Monday, 7 December 2015
Dichotomy of the modern ‘telco’ Part III – cause of change
‘Once, only AT&T had the right to connect electronic devices directly to its telephone network!’
If a telco executive was told in 1989 that their voice business has peaked, their telco infrastructure would be replaced and the term ‘telco’ could soon be moot, what would he think of the messenger?
Yup...but ip-based networks today have replaced much of the traditional telecommunication networks. Voice calls are now a small part of a telcos’ revenue. Voice calling is detaching from a telco network. [The first ISP was launched in 1989.] As though these are not enough, the next change has begun which will see the ‘telco’ radically alter. This article reflects. The previous article made some suggestions towards ‘content’ strategy while the first article discussed the challenges faced by telcos.
It’s all about online services now
By online it includes content, streaming, digital services, apps, that is, what telcos call OTT services.
The change can be traced to a phenomenon of the internet economy – datarisation. When an article be it video, voice, code or text is transported over the internet, the economic value around it is reduced, some to zero. Messaging is now free, not so with sms. It affects anything that can be digitised and turned into data – products (music, books, software, media), services (phone calls, computing, ads), transactions (money, insurance) - and delivered over the internet. Thus bookstores, software houses, publishers are up in arms. In the process it also unbundles; there is a separation of content from delivery. Traditional highly integrated industries such as telcos, banks, radio, newspapers, tv re-structures as a result. Radio stations for example may not need their own radio masts anymore. Media paints a bleak picture of their demise but the concept of radio stations remains, re-imagined with a lower cost structure and able to reach wider audiences. It has a similar effect on traditional sectors that can be disrupted by information; taxis, hotels (AirBnB is really in the information business; it owns no other asset and it makes money from it), even job search. Datarisation’ tells how industries are being transformed. It also hints how the information age really works.
Let’s apply datarisation to phone calls. Voice has no intrinsic value unlike music. A telco adds no value to it. Voice charges come from its delivery through the telecommunications infrastructure it owns. If voice calls are routed over the public internet instead like with WhatsApp, the economic value around it must drop. It has. In fact a lot of conventional phone calls today are routed through the internet because it is cheaper. If you use Telekom Malaysia’s Unify, you are really paying for broadband. Phones are an add-on, calls are free. But the inflection point is with 4G mobile, accelerating the turning of dedicated voice pipes into internet pipes, and smartphones. Internet messaging (IM) startups began by offering messaging services. Growth was swift. IM then morphed to include voice. This was recent but will grow because of economics. WhatsApp call, like radio stations does not need its own dedicated network.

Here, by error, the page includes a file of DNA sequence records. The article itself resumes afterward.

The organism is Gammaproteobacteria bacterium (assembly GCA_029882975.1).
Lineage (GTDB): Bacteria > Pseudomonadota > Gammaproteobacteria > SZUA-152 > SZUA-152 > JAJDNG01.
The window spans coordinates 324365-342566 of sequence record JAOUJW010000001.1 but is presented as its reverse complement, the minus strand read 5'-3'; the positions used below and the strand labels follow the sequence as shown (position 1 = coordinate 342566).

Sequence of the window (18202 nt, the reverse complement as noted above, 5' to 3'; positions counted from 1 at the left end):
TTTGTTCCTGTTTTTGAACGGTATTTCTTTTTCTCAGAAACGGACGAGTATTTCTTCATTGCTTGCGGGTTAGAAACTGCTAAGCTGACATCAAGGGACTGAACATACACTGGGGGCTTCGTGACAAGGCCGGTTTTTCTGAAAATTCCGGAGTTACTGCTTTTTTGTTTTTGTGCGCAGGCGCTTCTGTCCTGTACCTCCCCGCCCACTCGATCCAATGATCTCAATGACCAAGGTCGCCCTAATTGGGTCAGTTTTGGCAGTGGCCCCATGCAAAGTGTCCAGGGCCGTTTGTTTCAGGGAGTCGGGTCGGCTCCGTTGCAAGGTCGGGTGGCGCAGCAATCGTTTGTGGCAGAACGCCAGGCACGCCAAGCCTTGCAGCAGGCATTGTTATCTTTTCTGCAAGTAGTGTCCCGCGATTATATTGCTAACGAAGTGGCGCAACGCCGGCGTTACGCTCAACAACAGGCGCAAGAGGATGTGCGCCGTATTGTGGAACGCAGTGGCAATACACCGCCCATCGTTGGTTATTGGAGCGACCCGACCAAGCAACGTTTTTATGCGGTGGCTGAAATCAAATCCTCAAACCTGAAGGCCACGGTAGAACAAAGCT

Voice is now merely a type of content and is detaching from a previously integrated whole
Since phone calling now do not require an integral network, economics dictate that it unbundles. The die has been cast. This also means the slow death of international calls, sms and roaming charges. In the transition, the charges are lowered as it has. Over the internet, there’s no such thing as roaming. Do you pay extra when your email crosses borders? In the European Union, it’s being removed. China has asked their celcos to reduce roaming rates.
The ISP is the telco
As voice, roaming and sms revenue drops below broadband’s, isn’t the telco really an ISP? Their traditional voice business is essentially being transferred to IM firms. Regulations can slow this but it’ll only be temporary. Better to move forward because if the ISP is indeed the new ‘telco’, the entire business model changes.
In the meantime they should of course maximise any ‘traditional’ business they can but they shouldn’t lose sight of the long term. They already missed the boat on voice 2.0.
Examples on how telcos can adapt to the digital economy anchor the article next week. But I like to end this post by urging that they look at data in a different way because by doing so they can derive new revenue streams. They have a lot of data - what Google sees, telcos do too (local) but little is done to monetise it. If a telco allows clients to upload, say security or routing data to the telco’s cloud-based analytical tool for analysis, wouldn’t those clients be delighted? Think data!
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